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Arctic Frost™ Hardy Satsuma is Best for Cold-Tolerance

Author: Geri Laufer   | October 16, 2012

Perfect for the ornamental edible garden, horticulturists, landscapers and home gardeners in Southern states will have the best chances of harvesting fruit when planting delicious, nearly seedless Arctic Frost™ Hardy Satsuma directly in the ground. The colorful orange fruits make a striking display contrasted against the dark green, glossy leaves.  

Part of the gardener’s art is to grow plants in areas where they wouldn’t normally flourish.  Those pushing the envelope with plant hardiness should try their hand with Arctic Frost™ Hardy Satsuma Mandarin Oranges from Garden Debut®. Alternatively, these small trees are easily grown in large containers across the country, and brought into shelter during cold winter in Northern states.


These evergreen trees are self-fertile and will produce an amazing amount of fruit. The fruit of Arctic Frost™ Hardy Satsuma is round, medium in size, slightly necked, a bright, intense orange color. It is sweet-tart in flavor and reaches maximum sweetness as it hangs on the tree like golden gems.  Tree-ripened fruit is sweeter than any found in grocery stores and supplies fresh vitamin C all winter. The fruits are nearly seedless with an average of less than 1.3 seeds per fruit.

Satsumas are easy-peel and known as the “kid-glove” fruit. Accordingly, Arctic Frost™ Hardy Satsuma has a thin, leathery skin dotted with aromatic oil glands that is useful in recipes as the source of zest; for stove-top simmering potpourri; and for use in making Satsuma-cello liqueur.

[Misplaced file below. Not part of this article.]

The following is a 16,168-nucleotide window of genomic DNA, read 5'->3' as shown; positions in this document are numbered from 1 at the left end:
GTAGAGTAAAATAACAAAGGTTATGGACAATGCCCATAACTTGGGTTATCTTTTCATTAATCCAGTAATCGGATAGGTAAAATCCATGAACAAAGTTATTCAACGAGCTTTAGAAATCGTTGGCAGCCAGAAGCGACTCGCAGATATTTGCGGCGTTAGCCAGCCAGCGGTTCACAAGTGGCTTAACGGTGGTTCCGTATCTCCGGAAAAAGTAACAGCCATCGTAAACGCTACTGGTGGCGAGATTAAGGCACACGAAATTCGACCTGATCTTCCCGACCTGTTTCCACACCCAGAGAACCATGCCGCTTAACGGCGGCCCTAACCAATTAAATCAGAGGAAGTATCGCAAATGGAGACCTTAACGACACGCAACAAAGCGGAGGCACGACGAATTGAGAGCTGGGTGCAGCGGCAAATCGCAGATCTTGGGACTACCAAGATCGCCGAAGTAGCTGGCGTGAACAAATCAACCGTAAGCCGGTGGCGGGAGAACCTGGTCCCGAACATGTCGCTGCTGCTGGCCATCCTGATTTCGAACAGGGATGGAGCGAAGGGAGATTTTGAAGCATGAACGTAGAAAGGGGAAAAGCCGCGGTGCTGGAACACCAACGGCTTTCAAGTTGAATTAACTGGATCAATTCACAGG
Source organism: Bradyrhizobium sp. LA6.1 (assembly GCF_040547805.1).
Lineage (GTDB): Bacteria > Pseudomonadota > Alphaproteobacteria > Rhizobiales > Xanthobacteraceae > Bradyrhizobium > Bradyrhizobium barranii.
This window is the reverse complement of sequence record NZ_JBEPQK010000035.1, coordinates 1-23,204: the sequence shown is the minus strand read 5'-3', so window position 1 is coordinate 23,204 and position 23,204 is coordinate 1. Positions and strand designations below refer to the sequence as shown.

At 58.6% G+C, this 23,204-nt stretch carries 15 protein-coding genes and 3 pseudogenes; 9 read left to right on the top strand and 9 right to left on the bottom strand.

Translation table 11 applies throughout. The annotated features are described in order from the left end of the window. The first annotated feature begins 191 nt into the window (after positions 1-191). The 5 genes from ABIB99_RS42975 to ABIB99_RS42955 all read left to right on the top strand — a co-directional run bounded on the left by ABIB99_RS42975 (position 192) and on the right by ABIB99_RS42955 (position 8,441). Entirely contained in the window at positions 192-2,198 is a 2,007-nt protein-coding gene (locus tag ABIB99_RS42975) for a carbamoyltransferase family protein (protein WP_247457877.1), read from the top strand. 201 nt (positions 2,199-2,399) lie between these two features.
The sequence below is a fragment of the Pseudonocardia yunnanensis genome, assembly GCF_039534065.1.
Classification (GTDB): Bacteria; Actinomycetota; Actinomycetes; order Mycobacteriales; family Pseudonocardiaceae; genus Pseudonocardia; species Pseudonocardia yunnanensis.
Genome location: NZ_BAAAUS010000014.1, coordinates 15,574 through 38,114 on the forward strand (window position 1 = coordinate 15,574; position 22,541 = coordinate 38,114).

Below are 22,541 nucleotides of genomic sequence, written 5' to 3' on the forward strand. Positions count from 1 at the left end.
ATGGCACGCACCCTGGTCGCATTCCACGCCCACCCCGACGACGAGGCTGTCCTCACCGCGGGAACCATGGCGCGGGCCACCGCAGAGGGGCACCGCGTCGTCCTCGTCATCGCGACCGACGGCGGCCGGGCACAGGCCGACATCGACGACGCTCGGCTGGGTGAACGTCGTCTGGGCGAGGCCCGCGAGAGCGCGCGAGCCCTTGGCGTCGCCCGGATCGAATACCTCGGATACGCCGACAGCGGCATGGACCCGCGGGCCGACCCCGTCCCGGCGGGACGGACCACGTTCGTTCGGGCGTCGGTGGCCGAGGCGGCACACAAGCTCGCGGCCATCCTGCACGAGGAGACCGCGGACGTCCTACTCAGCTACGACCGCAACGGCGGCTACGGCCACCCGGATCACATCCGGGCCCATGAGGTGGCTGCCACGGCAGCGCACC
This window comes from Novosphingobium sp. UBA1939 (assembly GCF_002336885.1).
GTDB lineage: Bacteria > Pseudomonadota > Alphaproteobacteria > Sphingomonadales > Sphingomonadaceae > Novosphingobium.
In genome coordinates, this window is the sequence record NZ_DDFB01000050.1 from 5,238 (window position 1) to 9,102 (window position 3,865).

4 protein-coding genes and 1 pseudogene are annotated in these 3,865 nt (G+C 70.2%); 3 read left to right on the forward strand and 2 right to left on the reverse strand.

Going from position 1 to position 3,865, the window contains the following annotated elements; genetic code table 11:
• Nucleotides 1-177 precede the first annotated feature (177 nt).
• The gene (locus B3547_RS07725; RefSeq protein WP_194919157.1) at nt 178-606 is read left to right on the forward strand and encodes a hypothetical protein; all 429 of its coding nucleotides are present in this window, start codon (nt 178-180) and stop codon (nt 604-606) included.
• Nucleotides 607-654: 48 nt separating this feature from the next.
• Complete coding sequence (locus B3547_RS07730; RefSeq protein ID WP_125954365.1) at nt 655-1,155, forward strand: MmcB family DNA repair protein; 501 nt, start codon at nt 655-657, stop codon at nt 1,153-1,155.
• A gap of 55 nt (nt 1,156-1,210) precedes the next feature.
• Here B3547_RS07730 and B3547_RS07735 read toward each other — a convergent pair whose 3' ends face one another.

To date, Arctic Frost™ Hardy is one of the most cold-tolerant Satsumas that can be grown, enabling successful fruit production in areas where winter temperatures do not dip below 12 to 15 degrees Fahrenheit for any length of time. Blooms and new foliage emerge later than other citrus, after all chance of frost is past, indicative of its hardiness.


In areas that get only occasional temperatures this low, enterprising gardeners can shelter the small tree with a covering of fabric and a poly tarp, weighted to the ground forming a tent to gather and trap heat from the earth. Another strategy is to include a few incandescent light bulbs or old-fashioned, heat-producing Christmas tree lights underneath to add a few degrees overnight. Growing these plants next to a south-facing wall or under a bit of high shade will also offer a degree or two of protection and the use of an anti-transpirant will also help. At some point get too large to cover. Older trees do withstand cold temperature drops more easily so mounded soil, mulch or hay can be stacked as high up the trunk as feasible for protection. 


Arctic Frost™ Hardy Satsuma is drought tolerant after it is established, and likes to dry slightly before being watered, therefore it should  not be grown in poorly draining areas. The overall shape is spreading and and trees reach 10 – 12 feet tall and 10 feet wide, and about half that when grown in large containers.  

For more information about Arctic Frost™ Hardy Satsuma and other great new plants from Garden Debut®, visit www.gardendebut.com.

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